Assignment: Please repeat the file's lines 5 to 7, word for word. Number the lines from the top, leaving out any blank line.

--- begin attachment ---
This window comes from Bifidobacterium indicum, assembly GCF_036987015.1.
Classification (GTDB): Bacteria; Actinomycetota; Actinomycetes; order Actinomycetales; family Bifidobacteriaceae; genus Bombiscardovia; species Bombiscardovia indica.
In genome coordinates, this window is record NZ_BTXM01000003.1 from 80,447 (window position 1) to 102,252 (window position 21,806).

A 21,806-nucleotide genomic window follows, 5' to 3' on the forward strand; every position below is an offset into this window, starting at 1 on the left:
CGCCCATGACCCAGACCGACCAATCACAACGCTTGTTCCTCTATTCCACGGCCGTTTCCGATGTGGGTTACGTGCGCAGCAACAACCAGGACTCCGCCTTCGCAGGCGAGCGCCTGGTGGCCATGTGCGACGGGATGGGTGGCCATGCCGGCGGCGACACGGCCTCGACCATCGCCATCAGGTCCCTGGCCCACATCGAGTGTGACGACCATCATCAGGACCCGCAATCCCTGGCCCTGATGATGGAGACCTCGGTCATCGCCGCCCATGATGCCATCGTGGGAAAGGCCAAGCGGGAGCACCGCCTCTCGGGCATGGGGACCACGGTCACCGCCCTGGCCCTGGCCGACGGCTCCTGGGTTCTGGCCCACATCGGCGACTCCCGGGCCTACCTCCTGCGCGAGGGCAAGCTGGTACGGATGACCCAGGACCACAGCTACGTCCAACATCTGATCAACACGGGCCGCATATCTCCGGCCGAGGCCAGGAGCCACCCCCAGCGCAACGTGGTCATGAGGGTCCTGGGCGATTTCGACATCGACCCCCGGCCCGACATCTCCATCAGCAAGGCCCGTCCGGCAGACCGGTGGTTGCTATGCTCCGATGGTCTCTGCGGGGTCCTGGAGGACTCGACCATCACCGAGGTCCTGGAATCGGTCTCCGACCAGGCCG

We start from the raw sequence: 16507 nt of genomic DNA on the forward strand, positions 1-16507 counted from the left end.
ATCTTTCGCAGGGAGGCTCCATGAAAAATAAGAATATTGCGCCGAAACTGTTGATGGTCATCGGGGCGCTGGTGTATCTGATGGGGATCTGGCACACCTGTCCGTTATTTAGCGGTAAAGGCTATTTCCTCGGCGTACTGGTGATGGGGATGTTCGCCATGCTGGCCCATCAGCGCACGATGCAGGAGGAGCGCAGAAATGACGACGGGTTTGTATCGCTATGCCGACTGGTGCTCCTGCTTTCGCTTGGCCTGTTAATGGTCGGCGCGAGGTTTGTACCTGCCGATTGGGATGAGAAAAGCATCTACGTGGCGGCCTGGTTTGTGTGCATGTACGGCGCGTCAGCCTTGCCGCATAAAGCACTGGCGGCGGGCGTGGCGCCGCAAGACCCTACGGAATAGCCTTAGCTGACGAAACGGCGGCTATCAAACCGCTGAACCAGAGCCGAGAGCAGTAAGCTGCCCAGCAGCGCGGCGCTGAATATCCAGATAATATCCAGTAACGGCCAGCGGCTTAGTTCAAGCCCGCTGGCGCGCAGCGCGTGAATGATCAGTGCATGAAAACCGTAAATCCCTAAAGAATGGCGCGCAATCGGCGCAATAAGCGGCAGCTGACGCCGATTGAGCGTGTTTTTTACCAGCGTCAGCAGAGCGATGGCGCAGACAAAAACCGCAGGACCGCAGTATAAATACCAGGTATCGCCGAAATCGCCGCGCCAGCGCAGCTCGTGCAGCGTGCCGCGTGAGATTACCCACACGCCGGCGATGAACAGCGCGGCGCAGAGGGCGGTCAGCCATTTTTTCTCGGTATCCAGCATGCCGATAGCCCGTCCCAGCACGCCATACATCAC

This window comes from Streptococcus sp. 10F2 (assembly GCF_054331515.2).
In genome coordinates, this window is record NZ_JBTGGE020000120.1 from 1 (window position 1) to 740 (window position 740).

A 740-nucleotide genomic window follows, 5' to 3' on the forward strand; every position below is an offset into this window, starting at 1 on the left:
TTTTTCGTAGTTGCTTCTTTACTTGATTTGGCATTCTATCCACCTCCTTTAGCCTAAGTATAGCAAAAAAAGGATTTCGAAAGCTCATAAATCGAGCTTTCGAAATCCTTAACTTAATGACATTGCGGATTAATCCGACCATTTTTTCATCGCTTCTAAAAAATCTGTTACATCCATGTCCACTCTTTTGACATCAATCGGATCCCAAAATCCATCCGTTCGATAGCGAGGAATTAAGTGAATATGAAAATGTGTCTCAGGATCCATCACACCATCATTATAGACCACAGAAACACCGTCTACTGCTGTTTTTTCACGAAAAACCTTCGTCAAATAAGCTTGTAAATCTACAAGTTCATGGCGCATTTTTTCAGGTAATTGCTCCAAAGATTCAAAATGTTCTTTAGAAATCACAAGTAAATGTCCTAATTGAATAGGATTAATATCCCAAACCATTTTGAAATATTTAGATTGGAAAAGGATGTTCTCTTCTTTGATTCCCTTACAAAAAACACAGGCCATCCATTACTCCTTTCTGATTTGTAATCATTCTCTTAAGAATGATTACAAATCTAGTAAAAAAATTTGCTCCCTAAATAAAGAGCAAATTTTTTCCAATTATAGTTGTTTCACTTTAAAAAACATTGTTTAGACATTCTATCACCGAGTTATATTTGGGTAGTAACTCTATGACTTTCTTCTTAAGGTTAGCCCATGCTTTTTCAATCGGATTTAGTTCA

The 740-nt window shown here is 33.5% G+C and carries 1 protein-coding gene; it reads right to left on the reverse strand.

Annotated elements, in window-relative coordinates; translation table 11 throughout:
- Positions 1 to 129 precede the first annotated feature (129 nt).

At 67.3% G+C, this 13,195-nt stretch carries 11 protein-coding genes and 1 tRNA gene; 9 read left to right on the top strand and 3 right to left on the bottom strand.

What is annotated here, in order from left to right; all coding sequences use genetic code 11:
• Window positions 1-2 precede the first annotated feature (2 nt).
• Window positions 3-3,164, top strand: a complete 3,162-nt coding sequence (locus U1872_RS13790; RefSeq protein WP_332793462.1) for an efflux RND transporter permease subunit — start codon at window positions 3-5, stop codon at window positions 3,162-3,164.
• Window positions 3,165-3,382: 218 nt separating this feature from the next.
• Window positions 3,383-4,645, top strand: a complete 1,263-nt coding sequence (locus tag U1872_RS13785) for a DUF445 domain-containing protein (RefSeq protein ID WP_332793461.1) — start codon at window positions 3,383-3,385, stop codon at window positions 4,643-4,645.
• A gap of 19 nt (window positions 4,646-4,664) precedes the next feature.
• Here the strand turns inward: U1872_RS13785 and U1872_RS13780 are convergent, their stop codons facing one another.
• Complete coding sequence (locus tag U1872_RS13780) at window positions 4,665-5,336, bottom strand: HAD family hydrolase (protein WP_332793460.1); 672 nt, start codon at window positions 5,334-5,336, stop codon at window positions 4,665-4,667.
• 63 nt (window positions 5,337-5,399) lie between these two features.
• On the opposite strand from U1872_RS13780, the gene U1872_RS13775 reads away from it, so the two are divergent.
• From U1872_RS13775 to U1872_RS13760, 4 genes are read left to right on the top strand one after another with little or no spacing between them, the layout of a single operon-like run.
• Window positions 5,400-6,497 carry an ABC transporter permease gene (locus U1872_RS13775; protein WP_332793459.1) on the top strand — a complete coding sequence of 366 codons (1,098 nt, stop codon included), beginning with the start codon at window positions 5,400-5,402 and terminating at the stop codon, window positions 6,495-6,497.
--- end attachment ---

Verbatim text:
CGCCCATGACCCAGACCGACCAATCACAACGCTTGTTCCTCTATTCCACGGCCGTTTCCGATGTGGGTTACGTGCGCAGCAACAACCAGGACTCCGCCTTCGCAGGCGAGCGCCTGGTGGCCATGTGCGACGGGATGGGTGGCCATGCCGGCGGCGACACGGCCTCGACCATCGCCATCAGGTCCCTGGCCCACATCGAGTGTGACGACCATCATCAGGACCCGCAATCCCTGGCCCTGATGATGGAGACCTCGGTCATCGCCGCCCATGATGCCATCGTGGGAAAGGCCAAGCGGGAGCACCGCCTCTCGGGCATGGGGACCACGGTCACCGCCCTGGCCCTGGCCGACGGCTCCTGGGTTCTGGCCCACATCGGCGACTCCCGGGCCTACCTCCTGCGCGAGGGCAAGCTGGTACGGATGACCCAGGACCACAGCTACGTCCAACATCTGATCAACACGGGCCGCATATCTCCGGCCGAGGCCAGGAGCCACCCCCAGCGCAACGTGGTCATGAGGGTCCTGGGCGATTTCGACATCGACCCCCGGCCCGACATCTCCATCAGCAAGGCCCGTCCGGCAGACCGGTGGTTGCTATGCTCCGATGGTCTCTGCGGGGTCCTGGAGGACTCGACCATCACCGAGGTCCTGGAATCGGTCTCCGACCAGGCCG

We start from the raw sequence: 16507 nt of genomic DNA on the forward strand, positions 1-16507 counted from the left end.
ATCTTTCGCAGGGAGGCTCCATGAAAAATAAGAATATTGCGCCGAAACTGTTGATGGTCATCGGGGCGCTGGTGTATCTGATGGGGATCTGGCACACCTGTCCGTTATTTAGCGGTAAAGGCTATTTCCTCGGCGTACTGGTGATGGGGATGTTCGCCATGCTGGCCCATCAGCGCACGATGCAGGAGGAGCGCAGAAATGACGACGGGTTTGTATCGCTATGCCGACTGGTGCTCCTGCTTTCGCTTGGCCTGTTAATGGTCGGCGCGAGGTTTGTACCTGCCGATTGGGATGAGAAAAGCATCTACGTGGCGGCCTGGTTTGTGTGCATGTACGGCGCGTCAGCCTTGCCGCATAAAGCACTGGCGGCGGGCGTGGCGCCGCAAGACCCTACGGAATAGCCTTAGCTGACGAAACGGCGGCTATCAAACCGCTGAACCAGAGCCGAGAGCAGTAAGCTGCCCAGCAGCGCGGCGCTGAATATCCAGATAATATCCAGTAACGGCCAGCGGCTTAGTTCAAGCCCGCTGGCGCGCAGCGCGTGAATGATCAGTGCATGAAAACCGTAAATCCCTAAAGAATGGCGCGCAATCGGCGCAATAAGCGGCAGCTGACGCCGATTGAGCGTGTTTTTTACCAGCGTCAGCAGAGCGATGGCGCAGACAAAAACCGCAGGACCGCAGTATAAATACCAGGTATCGCCGAAATCGCCGCGCCAGCGCAGCTCGTGCAGCGTGCCGCGTGAGATTACCCACACGCCGGCGATGAACAGCGCGGCGCAGAGGGCGGTCAGCCATTTTTTCTCGGTATCCAGCATGCCGATAGCCCGTCCCAGCACGCCATACATCAC